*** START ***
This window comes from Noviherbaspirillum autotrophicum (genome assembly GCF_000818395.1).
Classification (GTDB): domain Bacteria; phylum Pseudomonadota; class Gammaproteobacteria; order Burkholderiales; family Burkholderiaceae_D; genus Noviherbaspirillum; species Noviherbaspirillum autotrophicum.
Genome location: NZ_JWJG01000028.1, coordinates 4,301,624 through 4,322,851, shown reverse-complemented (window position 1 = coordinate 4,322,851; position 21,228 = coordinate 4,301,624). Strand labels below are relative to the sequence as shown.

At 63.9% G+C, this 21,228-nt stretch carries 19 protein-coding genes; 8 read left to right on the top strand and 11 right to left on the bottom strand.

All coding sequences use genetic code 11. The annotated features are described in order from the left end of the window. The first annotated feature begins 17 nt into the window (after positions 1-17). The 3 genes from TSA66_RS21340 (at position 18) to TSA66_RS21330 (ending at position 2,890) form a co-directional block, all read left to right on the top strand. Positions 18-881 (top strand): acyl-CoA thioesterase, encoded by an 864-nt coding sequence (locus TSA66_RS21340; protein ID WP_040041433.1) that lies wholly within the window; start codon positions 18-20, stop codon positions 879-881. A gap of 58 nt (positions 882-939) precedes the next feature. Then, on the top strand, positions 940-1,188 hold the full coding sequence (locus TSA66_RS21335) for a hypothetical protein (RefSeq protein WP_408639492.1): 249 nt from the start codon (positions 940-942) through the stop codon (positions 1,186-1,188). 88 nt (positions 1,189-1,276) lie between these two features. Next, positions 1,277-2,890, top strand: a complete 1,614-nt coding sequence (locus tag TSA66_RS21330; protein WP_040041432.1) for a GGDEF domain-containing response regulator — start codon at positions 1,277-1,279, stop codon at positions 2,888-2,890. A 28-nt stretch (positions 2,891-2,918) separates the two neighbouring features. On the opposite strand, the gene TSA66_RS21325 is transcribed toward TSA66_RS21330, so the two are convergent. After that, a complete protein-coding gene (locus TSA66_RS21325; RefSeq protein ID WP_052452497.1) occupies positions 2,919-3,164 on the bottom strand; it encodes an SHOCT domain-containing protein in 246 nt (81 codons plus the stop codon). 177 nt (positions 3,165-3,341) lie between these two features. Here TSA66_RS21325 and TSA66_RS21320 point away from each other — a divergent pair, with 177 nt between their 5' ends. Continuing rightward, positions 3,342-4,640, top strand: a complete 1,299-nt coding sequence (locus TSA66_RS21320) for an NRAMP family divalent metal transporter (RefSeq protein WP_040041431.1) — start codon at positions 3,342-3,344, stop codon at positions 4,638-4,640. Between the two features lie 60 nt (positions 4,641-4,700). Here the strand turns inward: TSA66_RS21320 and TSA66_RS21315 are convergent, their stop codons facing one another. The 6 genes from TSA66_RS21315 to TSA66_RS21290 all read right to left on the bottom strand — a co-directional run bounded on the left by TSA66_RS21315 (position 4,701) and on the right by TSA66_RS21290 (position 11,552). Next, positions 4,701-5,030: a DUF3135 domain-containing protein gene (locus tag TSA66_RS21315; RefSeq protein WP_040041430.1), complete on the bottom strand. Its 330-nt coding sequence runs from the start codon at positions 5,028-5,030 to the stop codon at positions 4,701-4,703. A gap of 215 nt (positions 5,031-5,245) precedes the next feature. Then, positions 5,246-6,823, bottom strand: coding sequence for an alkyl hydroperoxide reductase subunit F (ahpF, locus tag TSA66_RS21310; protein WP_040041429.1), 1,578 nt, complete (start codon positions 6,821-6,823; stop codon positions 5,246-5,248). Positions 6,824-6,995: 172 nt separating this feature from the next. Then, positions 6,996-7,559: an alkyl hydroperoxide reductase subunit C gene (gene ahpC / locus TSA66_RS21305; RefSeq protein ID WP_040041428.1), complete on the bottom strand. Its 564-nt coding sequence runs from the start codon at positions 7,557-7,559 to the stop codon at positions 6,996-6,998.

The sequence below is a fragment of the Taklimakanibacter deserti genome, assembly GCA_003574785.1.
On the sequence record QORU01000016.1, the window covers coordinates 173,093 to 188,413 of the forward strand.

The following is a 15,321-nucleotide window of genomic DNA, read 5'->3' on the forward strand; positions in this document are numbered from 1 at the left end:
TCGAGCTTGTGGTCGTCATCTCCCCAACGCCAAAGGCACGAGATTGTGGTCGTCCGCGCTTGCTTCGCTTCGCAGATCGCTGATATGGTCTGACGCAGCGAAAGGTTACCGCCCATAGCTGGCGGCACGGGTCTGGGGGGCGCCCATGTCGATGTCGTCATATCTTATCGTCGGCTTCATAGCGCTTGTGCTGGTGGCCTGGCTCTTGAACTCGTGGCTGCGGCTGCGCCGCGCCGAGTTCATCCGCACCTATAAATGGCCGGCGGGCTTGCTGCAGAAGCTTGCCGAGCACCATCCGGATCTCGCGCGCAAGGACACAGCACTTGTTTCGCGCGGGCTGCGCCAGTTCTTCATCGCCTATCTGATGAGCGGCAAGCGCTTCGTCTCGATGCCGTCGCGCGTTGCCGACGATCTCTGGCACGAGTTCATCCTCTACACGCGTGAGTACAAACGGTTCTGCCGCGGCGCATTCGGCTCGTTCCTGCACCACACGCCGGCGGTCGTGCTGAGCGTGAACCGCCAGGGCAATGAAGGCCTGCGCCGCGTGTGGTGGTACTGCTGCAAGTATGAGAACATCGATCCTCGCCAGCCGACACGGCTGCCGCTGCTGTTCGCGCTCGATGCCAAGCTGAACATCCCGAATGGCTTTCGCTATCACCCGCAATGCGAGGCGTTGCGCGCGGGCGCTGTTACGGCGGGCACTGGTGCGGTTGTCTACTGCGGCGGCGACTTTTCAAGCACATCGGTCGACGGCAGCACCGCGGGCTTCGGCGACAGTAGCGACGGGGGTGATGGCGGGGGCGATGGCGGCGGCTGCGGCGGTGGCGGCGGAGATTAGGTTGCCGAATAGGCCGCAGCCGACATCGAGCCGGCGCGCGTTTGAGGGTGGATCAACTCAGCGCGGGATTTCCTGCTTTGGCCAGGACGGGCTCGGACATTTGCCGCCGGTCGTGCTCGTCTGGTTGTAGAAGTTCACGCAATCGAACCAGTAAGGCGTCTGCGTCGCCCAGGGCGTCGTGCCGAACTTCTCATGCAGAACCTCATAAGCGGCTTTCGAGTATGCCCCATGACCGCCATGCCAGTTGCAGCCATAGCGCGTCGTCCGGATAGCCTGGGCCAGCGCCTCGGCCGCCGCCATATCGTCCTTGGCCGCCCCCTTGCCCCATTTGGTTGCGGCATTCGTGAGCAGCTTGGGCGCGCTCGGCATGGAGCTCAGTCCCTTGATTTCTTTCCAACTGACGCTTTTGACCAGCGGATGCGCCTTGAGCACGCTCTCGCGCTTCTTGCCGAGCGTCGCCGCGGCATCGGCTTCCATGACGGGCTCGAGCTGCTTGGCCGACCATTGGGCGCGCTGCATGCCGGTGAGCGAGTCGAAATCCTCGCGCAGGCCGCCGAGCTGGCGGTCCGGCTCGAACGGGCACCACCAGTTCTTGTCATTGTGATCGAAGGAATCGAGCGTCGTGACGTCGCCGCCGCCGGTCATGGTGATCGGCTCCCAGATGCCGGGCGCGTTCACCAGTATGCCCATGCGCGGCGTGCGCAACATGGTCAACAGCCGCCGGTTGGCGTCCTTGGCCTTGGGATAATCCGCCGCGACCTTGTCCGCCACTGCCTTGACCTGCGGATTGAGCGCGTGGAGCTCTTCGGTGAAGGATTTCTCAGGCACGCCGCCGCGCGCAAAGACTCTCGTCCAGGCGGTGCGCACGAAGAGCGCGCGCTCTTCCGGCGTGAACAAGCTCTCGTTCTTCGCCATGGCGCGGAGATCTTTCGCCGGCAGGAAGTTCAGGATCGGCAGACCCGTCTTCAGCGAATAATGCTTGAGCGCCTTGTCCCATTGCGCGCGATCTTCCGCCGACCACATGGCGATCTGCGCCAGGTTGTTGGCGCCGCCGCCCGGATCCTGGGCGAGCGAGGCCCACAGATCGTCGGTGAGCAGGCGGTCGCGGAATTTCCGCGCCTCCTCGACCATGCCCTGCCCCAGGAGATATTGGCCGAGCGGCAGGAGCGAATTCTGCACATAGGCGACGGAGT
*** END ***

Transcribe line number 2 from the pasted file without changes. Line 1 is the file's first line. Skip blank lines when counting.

Classification (GTDB): domain Bacteria; phylum Pseudomonadota; class Gammaproteobacteria; order Burkholderiales; family Burkholderiaceae_D; genus Noviherbaspirillum; species Noviherbaspirillum autotrophicum.